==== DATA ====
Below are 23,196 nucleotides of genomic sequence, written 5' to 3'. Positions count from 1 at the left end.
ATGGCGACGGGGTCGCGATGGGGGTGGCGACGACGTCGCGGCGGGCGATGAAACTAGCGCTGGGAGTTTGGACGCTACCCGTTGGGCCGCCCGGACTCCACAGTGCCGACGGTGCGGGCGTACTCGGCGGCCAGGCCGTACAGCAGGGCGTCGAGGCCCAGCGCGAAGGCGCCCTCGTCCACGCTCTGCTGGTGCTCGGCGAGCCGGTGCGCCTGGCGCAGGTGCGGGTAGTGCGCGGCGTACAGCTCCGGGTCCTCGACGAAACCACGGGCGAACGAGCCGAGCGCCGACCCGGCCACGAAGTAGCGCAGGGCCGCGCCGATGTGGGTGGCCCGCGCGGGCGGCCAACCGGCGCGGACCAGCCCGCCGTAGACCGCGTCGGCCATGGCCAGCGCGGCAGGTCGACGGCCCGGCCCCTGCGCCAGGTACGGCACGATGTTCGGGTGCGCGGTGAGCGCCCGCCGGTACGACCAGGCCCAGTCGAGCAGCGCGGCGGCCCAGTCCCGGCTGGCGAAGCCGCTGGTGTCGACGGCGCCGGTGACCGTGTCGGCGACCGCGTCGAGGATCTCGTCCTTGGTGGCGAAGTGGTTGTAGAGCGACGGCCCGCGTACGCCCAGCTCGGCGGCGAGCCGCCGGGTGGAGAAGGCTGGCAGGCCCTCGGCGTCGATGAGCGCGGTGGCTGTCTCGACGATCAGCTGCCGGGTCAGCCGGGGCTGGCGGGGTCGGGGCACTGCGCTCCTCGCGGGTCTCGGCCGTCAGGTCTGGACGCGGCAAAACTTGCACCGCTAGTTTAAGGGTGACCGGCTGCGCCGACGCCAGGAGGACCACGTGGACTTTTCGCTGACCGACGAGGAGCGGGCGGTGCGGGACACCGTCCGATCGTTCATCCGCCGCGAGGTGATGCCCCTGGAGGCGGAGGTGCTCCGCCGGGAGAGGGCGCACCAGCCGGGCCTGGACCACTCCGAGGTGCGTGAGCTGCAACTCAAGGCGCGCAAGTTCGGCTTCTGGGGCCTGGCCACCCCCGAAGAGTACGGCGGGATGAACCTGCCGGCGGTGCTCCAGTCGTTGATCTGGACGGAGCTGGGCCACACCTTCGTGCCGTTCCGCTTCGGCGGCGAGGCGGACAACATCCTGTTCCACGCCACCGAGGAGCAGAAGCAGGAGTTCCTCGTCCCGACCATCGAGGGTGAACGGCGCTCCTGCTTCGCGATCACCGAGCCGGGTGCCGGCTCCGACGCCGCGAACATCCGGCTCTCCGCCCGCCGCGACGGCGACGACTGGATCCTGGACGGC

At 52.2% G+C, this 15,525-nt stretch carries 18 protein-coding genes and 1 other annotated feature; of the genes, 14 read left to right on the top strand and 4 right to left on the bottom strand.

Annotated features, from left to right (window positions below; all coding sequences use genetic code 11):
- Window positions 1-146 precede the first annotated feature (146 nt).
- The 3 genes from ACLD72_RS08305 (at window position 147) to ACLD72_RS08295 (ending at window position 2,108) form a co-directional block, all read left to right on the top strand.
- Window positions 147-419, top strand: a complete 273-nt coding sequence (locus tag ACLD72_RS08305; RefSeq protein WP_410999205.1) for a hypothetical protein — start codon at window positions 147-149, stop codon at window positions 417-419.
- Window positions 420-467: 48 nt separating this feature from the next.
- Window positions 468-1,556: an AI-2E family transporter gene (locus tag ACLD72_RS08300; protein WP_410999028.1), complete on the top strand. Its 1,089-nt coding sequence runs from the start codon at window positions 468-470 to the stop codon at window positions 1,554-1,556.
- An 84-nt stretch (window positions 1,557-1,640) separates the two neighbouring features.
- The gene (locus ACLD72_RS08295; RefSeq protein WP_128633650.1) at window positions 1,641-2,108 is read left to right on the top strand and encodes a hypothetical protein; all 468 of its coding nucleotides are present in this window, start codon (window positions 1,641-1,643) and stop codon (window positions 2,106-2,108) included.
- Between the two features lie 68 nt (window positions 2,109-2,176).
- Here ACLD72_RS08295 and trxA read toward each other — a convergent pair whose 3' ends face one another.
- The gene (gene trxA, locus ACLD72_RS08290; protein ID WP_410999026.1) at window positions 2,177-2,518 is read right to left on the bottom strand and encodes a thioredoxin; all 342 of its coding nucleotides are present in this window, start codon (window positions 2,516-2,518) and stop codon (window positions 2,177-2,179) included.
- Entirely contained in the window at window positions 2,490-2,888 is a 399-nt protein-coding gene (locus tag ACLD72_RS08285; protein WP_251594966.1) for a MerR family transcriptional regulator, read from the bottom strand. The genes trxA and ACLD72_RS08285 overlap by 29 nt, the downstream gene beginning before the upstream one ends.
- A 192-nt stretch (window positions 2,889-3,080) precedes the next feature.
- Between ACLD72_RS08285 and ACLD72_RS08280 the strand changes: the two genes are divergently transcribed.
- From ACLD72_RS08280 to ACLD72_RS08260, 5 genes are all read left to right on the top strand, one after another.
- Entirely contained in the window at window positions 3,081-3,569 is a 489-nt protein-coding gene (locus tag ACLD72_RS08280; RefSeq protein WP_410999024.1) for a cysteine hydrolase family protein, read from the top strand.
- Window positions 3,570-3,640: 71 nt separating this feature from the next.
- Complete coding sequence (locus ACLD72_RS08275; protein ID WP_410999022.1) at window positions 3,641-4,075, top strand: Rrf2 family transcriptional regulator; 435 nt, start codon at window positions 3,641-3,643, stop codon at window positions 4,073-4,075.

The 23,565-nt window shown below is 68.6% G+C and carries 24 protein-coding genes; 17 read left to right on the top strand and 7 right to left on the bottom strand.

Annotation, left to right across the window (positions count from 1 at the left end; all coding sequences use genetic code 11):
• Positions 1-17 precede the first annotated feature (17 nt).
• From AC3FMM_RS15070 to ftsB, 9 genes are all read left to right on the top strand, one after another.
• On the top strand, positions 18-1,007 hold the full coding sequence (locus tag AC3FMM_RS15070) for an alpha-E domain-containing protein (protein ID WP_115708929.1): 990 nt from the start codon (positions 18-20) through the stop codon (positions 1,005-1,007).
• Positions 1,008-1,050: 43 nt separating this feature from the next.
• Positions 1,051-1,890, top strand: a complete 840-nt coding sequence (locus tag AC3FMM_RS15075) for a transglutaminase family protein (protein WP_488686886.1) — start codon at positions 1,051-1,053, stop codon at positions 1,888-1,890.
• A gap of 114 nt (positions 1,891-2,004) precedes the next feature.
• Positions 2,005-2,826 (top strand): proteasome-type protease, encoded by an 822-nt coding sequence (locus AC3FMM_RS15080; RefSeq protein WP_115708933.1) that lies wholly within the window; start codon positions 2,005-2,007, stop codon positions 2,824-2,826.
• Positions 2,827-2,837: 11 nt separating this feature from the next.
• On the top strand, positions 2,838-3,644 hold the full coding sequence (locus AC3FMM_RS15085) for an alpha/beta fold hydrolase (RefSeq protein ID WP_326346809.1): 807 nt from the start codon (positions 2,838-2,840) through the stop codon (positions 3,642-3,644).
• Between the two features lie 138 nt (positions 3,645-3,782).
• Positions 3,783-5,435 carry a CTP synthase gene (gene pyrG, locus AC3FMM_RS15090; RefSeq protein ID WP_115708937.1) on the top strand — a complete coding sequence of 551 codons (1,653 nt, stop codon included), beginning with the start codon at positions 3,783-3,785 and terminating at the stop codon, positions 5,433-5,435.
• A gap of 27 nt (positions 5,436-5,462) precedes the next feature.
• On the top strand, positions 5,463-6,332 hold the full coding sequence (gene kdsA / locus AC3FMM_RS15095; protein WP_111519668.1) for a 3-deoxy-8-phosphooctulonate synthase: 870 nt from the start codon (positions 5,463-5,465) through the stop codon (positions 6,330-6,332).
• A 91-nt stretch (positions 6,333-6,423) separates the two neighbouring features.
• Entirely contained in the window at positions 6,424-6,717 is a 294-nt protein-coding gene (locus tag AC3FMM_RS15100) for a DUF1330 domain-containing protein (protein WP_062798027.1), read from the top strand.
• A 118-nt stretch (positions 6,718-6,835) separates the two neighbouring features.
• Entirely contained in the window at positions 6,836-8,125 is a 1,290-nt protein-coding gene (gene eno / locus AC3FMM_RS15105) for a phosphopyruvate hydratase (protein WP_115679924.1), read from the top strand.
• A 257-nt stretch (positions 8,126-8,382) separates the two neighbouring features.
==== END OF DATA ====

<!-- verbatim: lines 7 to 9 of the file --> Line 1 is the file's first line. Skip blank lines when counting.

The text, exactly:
- Window positions 147-419, top strand: a complete 273-nt coding sequence (locus tag ACLD72_RS08305; RefSeq protein WP_410999205.1) for a hypothetical protein — start codon at window positions 147-149, stop codon at window positions 417-419.
- Window positions 420-467: 48 nt separating this feature from the next.
- Window positions 468-1,556: an AI-2E family transporter gene (locus tag ACLD72_RS08300; protein WP_410999028.1), complete on the top strand. Its 1,089-nt coding sequence runs from the start codon at window positions 468-470 to the stop codon at window positions 1,554-1,556.